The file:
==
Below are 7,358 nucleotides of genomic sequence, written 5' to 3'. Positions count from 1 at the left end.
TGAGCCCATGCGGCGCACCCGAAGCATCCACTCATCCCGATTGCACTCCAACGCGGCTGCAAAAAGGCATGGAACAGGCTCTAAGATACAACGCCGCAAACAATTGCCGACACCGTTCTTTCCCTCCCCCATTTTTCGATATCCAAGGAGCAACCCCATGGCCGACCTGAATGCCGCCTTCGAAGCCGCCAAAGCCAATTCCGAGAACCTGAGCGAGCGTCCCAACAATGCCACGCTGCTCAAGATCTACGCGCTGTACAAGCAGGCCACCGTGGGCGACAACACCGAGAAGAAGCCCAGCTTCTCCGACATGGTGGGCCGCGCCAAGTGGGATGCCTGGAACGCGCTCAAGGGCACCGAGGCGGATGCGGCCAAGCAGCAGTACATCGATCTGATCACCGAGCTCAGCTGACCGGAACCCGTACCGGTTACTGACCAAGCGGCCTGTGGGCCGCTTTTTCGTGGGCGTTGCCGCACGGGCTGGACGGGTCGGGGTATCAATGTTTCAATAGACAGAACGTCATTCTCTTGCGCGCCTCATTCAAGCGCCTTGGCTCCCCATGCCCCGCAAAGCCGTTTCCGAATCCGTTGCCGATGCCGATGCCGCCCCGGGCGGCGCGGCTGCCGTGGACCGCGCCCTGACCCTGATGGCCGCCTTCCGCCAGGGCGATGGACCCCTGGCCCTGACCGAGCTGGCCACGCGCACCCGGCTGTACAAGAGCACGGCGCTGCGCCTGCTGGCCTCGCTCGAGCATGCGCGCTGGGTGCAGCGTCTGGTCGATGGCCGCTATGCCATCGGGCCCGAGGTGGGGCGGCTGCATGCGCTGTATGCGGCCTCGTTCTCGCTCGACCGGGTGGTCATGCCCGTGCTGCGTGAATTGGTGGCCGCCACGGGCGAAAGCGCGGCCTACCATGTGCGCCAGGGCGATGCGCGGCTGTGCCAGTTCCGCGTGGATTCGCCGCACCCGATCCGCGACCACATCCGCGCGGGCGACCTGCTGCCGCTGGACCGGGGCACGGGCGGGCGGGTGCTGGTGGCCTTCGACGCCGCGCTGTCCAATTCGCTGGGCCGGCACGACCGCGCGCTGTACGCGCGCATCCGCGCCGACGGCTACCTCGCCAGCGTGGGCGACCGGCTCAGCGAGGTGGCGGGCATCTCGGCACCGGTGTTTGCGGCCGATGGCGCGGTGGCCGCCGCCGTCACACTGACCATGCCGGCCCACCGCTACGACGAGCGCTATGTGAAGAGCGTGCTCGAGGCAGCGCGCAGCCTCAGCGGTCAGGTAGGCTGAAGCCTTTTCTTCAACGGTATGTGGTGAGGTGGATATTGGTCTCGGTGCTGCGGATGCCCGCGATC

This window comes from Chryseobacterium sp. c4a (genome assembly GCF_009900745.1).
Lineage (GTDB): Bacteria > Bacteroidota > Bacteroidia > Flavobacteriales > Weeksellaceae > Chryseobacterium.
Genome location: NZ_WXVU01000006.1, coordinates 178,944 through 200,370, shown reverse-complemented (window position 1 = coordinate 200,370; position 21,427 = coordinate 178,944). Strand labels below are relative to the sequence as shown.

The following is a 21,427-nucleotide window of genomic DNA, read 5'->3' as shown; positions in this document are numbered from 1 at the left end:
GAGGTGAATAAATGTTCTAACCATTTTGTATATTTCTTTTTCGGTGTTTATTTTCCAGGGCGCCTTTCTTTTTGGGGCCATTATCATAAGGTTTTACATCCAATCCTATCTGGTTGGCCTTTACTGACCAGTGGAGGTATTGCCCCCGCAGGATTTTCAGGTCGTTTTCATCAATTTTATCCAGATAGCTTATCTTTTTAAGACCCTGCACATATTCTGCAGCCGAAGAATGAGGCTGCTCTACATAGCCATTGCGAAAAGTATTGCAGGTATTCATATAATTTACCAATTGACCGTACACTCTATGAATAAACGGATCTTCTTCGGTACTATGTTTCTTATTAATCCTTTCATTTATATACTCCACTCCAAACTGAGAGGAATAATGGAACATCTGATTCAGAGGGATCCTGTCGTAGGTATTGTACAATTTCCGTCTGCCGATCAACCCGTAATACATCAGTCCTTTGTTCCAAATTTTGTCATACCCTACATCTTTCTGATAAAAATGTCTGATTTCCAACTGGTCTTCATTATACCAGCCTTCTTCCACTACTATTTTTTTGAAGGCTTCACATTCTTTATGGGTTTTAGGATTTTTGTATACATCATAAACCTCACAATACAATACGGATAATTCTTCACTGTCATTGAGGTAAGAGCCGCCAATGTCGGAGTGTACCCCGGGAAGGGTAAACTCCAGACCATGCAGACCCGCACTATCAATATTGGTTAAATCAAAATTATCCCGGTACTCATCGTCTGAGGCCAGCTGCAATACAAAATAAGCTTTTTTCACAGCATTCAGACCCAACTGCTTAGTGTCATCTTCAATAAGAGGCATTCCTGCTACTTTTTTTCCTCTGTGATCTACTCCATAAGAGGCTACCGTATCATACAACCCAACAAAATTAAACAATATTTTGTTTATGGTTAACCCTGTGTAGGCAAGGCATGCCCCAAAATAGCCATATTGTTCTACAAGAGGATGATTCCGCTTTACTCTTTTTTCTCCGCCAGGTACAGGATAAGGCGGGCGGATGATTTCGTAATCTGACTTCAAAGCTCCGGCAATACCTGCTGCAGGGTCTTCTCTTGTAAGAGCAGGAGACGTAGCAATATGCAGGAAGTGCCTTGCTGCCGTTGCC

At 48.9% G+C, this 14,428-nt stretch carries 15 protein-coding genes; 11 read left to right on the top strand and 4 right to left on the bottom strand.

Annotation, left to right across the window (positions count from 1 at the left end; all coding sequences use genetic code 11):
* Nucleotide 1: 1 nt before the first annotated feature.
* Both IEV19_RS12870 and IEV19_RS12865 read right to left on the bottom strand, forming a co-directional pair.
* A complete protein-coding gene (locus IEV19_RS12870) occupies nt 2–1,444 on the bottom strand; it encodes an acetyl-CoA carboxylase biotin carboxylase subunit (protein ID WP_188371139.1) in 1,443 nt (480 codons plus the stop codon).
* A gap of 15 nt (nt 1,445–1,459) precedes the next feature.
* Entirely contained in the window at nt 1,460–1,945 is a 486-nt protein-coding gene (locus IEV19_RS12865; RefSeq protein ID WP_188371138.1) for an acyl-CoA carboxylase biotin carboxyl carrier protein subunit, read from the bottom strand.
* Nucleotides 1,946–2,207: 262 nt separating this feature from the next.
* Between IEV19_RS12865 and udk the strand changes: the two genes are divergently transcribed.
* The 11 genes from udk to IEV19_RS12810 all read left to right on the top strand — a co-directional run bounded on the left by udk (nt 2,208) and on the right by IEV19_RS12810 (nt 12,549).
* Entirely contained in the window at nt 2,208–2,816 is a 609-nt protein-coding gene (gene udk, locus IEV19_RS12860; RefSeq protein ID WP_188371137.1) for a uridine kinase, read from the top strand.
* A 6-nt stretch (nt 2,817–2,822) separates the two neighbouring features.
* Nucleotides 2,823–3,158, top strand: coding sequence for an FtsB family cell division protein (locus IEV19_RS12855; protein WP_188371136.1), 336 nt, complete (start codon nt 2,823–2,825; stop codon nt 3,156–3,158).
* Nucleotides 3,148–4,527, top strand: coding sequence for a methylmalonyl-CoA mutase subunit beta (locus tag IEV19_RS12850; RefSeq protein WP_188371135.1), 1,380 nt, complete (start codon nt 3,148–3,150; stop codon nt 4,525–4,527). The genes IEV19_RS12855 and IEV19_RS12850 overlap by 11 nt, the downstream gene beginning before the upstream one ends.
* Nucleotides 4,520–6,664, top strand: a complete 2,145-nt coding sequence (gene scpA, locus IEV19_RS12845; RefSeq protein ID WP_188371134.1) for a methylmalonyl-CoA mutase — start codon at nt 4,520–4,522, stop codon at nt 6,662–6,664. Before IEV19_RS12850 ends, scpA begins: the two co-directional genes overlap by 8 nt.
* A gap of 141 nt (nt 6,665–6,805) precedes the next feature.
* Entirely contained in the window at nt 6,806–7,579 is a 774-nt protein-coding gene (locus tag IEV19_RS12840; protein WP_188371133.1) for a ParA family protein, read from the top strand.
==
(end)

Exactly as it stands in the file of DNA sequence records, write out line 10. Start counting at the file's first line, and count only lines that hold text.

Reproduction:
* Nucleotide 1: 1 nt before the first annotated feature.